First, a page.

The Reef Shark, plays an extremely important role in the Earth’s ecosystem. There are 5 types of Reef Sharks:
- Blacktip Reef Sharks
- Gray Reef Sharks
- Caribbean Reef Sharks
- Whitetip Reef Sharks
- Silvertip Reef Shark
Although they only grow to about 1.6 to 3 meters (5 to 10 feet) in length, these sharks are the apex predators on the very delicate coral reefs. That means, around coral reefs, they are the top of the food chain. The significants of this goes largely unnoticed, but the World Wildlife Fund has classified the Reef Shark as one of the most important species on the entire planet!
While scientists are still trying to determine exactly how many of theses species exist, we do know that many of these sharks lose their lives from getting caught in fishing nets. Not only does it significantly reduce their population, it compromises the fragile ecosystem around coral reefs. Many new laws and regulations are being put into place to protect this ever important fish.
As you can imagine, these fish love the tropical and subtropical water at coral reefs. They are mostly found in the Indian and Pacific Oceans as well as in Japanese Waters and the Mediterranean Sea. Normally, they are seen in shallow water near the surface and don’t seem to go deeper than 80 meters (260 feet).
The sharks hunt squids, crabs, lobsters, shrimps, and every type of reef fish. What’s interesting is their specific technique. They have found a way to “herd” their pray against reef faces.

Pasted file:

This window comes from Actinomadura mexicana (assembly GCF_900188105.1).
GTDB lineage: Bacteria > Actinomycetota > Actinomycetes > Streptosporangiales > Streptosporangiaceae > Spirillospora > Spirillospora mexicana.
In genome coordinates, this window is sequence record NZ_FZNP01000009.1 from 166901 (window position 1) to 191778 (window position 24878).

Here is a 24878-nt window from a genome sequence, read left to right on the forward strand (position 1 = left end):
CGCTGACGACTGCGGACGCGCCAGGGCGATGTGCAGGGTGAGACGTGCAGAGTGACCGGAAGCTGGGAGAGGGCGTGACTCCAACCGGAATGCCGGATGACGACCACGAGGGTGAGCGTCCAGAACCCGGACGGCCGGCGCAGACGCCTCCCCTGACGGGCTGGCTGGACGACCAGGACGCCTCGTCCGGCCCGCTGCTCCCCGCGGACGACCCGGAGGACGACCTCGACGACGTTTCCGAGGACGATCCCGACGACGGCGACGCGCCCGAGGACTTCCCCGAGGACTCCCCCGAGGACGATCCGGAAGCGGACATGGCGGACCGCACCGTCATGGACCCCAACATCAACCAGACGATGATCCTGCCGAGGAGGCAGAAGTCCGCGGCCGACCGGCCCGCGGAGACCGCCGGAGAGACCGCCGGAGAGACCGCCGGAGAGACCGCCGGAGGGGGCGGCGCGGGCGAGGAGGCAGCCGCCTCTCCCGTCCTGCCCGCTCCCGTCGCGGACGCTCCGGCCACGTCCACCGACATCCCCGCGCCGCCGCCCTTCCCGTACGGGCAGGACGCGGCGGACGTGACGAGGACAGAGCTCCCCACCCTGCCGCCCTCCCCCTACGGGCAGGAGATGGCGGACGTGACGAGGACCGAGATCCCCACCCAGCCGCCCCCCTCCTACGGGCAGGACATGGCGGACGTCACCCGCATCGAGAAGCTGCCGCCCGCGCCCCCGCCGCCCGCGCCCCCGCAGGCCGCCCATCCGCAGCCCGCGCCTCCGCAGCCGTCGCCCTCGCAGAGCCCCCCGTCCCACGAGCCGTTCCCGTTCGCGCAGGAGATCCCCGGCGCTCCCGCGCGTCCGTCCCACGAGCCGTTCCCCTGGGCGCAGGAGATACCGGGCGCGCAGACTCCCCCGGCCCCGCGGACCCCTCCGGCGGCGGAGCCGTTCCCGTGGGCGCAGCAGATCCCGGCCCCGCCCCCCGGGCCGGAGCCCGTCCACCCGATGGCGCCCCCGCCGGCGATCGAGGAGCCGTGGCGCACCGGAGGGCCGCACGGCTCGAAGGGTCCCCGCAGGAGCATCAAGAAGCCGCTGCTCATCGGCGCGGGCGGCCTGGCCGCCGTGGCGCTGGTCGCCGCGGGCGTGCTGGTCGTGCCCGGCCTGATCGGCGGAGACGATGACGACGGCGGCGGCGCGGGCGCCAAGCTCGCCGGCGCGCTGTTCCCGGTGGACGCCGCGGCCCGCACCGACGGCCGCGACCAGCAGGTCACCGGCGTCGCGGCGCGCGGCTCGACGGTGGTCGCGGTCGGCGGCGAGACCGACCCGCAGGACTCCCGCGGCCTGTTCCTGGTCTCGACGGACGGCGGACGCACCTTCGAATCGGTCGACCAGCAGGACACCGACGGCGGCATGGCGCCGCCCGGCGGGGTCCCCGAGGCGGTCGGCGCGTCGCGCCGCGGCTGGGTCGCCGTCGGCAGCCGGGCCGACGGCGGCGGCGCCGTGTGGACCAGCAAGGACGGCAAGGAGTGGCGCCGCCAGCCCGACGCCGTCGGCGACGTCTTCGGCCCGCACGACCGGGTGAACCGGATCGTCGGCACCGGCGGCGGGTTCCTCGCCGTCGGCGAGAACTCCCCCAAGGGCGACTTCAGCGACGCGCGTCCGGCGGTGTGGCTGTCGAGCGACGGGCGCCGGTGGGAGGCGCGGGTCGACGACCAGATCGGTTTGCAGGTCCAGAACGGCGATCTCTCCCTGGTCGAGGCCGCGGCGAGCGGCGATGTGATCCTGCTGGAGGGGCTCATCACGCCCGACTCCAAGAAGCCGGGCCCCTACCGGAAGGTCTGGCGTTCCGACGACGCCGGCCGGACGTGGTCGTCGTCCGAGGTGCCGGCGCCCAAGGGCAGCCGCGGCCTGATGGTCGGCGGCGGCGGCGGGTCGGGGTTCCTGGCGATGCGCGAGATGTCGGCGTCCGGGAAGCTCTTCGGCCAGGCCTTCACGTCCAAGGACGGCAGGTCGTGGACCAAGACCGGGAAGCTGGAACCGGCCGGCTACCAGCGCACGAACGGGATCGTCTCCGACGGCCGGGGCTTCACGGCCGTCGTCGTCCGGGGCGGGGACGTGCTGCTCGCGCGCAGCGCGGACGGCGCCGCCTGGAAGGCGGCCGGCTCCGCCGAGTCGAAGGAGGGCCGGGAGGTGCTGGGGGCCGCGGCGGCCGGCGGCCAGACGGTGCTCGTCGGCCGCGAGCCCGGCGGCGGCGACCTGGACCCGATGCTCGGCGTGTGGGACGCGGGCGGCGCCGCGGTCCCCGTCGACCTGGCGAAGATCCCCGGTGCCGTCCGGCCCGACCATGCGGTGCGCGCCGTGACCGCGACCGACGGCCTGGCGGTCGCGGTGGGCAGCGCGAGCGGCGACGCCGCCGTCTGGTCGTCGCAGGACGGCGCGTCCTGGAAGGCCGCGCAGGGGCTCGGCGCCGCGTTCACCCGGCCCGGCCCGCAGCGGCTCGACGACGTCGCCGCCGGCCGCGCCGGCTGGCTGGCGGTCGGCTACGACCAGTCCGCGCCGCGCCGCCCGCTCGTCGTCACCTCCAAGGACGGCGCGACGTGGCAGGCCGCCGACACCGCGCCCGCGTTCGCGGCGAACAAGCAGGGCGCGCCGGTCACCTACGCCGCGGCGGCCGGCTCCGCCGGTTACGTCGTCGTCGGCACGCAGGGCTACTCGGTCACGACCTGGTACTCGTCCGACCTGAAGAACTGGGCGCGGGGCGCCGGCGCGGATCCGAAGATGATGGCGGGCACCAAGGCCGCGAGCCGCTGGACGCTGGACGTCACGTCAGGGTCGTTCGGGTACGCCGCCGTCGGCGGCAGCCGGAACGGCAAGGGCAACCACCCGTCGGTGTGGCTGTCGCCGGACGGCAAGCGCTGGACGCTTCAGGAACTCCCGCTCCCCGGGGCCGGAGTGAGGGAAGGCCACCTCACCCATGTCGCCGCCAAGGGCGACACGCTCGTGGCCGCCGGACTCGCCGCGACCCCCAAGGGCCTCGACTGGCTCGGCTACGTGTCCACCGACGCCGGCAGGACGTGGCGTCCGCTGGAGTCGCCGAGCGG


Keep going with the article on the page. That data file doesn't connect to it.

This species is Viviparous, which means the “pup” develops inside the mother, similar to the way human babies are developed. The pregnancy period is about 1 year and they typically don’t give birth to more than 5 pups at once. The average size of a pup is 120 to 160cm (4 to 5 feet). Pup sharks reach maturity after about 5 to 6 years of age.
They are a larger threat to reef divers than any other shark and are considered to be moderately dangerous to humans.
Usually, Grey and Silvertip Reef pose the biggest problems to divers, especially in the presence of food. Their aggression increases when they leave the safety of coral reefs and head into open waters.
The vast majority of attacks from this shark are non-fatal and usually results from the shark feeling threatened.
I am broadly interested in how human activities influence the ability of wildlife to persist in the modified environments that we create.
Specifically, my research investigates how the configuration and composition of landscapes influence the movement and population dynamics of forest birds. Both natural and human-derived fragmenting of habitat can influence where birds settle, how they access the resources they need to survive and reproduce, and these factors in turn affect population demographics. Most recently, I have been studying the ability of individuals to move through and utilize forested areas which have been modified through timber harvest as they seek out resources for the breeding and postfledging phases. As well I am working in collaboration with Parks Canada scientists to examine in the influence of high density moose populations on forest bird communities in Gros Morne National Park. Many of my projects are conducted in collaboration or consultation with representatives of industry and government agencies, seeking to improve the management and sustainability of natural resource extraction.